- Green Minute
- Green Campuses
- Green Media
- Contact Us
A new report by the nonprofit Green Resource Center for Alabama (GRCA ), outlines some of the most important environmental developments in 2012 on the path toward making Alabama a “greener” state.
The 5th annual GRCA Green Progress Report recaps some of the most significant events in 2012 related to improving Alabama’s environment, reducing energy use and waste, and protecting the state’s natural resources.
“The 2012 Green Progress Report highlights nearly 100 environmentally pro-active and beneficial projects and activities and for the first time features a “Top 12 for 2012 Green List,” said Susan Barron, GRCA board president.
“This year, Alabama made significant environmental progress with passage of the Forever Wild Constitutional Amendment and the RESTORE Act,” added Barron.
“While many environmental challenges remain, it is very encouraging to see these once-in-a-generation environmental achievements, along with an incredible number of green activities and success stories, occurring in all corners of the state.”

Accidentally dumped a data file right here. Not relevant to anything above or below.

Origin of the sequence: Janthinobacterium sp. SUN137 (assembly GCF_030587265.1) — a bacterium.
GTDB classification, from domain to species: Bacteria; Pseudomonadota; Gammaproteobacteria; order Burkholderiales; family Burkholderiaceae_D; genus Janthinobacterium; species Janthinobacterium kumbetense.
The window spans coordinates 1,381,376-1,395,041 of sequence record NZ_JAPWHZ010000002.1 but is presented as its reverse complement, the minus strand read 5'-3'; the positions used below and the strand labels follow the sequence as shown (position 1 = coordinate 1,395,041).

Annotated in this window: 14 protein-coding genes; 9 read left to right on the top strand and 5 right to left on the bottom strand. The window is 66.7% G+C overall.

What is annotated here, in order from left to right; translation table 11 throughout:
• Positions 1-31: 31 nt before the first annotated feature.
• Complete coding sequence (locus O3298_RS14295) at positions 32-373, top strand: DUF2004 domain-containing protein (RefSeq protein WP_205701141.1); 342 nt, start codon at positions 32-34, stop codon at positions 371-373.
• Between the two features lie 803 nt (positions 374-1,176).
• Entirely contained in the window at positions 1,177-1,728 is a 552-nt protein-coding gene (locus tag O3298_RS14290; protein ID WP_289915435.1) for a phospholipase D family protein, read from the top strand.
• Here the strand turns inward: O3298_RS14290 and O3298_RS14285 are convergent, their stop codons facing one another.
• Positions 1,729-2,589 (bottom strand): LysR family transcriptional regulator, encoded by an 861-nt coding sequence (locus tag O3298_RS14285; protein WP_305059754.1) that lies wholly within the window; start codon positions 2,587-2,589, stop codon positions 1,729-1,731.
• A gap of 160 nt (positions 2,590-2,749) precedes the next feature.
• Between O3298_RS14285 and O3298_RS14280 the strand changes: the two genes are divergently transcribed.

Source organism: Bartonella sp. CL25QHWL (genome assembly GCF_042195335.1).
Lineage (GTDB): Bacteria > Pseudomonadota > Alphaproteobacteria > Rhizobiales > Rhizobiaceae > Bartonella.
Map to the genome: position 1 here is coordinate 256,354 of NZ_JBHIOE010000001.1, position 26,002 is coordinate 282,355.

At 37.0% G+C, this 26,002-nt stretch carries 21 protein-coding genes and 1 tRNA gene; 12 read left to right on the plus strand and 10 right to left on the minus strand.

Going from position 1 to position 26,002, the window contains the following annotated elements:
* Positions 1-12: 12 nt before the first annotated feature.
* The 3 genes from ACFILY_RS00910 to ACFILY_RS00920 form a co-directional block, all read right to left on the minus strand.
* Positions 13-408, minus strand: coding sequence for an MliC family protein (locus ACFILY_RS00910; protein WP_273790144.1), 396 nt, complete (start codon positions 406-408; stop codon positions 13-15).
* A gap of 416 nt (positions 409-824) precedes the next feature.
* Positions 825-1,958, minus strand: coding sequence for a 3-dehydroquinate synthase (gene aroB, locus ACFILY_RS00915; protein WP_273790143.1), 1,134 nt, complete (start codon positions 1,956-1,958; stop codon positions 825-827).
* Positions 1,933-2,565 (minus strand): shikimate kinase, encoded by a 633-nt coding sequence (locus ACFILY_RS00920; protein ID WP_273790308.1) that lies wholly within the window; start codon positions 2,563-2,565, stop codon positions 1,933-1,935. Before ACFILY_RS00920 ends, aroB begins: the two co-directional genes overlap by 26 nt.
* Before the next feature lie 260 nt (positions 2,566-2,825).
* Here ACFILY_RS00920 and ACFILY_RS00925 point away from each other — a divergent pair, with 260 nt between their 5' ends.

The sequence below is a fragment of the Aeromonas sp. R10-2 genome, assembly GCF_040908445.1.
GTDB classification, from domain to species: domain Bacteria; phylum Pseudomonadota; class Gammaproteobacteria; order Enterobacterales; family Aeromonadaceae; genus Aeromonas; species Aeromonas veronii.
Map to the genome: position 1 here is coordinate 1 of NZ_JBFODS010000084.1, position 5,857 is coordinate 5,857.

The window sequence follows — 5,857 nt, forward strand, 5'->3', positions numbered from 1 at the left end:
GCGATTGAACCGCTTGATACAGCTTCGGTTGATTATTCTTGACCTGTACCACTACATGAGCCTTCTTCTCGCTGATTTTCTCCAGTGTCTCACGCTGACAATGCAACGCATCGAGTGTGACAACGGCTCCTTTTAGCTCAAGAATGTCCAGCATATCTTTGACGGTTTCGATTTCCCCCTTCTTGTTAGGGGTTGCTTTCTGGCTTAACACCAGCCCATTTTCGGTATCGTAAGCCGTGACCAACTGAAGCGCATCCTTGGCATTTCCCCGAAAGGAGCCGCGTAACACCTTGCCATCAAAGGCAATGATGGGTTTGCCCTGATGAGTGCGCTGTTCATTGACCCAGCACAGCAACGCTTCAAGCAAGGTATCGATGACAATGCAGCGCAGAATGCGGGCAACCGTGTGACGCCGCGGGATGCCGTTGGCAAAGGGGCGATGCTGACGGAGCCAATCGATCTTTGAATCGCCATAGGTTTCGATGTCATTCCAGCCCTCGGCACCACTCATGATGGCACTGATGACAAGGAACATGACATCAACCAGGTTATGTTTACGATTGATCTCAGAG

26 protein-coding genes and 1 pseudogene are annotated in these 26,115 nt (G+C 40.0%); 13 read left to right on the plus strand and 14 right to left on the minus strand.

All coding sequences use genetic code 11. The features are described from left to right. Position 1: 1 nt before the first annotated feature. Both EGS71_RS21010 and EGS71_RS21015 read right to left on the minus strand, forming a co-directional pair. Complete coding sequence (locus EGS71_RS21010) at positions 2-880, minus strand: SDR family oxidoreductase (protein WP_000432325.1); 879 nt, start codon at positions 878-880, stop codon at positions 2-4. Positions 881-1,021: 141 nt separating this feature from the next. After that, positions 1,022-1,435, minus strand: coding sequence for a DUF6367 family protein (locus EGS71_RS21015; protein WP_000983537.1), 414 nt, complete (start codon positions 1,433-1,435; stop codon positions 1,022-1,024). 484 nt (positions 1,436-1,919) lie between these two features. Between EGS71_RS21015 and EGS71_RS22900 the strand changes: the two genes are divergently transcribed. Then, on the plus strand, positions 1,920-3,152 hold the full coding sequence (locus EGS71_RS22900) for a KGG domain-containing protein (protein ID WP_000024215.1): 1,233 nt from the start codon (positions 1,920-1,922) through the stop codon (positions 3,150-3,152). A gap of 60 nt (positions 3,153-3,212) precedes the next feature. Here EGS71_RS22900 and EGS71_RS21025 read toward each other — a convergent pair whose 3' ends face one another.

The Forever Wild Land Trust Program, which garnered the most votes of any candidate or ballot measure during the November 2012 general election, is widely considered one of the most successful conservation programs in Alabama history. The RESTORE Act, which received bi-partisan support in Congress, will redirect future fines to be paid by the parties responsible for the Deepwater Horizon oil spill, to restore the ecosystem, communities and economy in the Gulf.
Other accomplishments making the Green Progress Report’s Top 12 for 2012 Green List include:
“2012 will be remembered as a particularly green year in Alabama,” stated Pat Byington, publisher of the Bama Environmental News and editor of the 2012 Green Progress Report. “We not only passed landmark laws, Forever Wild and the RESTORE Act, but Alabamians from across the state built greener buildings, planted trees, and created trails and paths. We definitely became a greener state in 2012,” Byington concluded.
The GRCA helps people make sense of our growing “green” options by:
serving as a clearinghouse for people and businesses looking for information about energy efficiency; offering programs and events that bring together people interested in sustainable living, development and design; and presenting ideas to community leaders and policymakers who help protect and conserve Alabama’s natural resources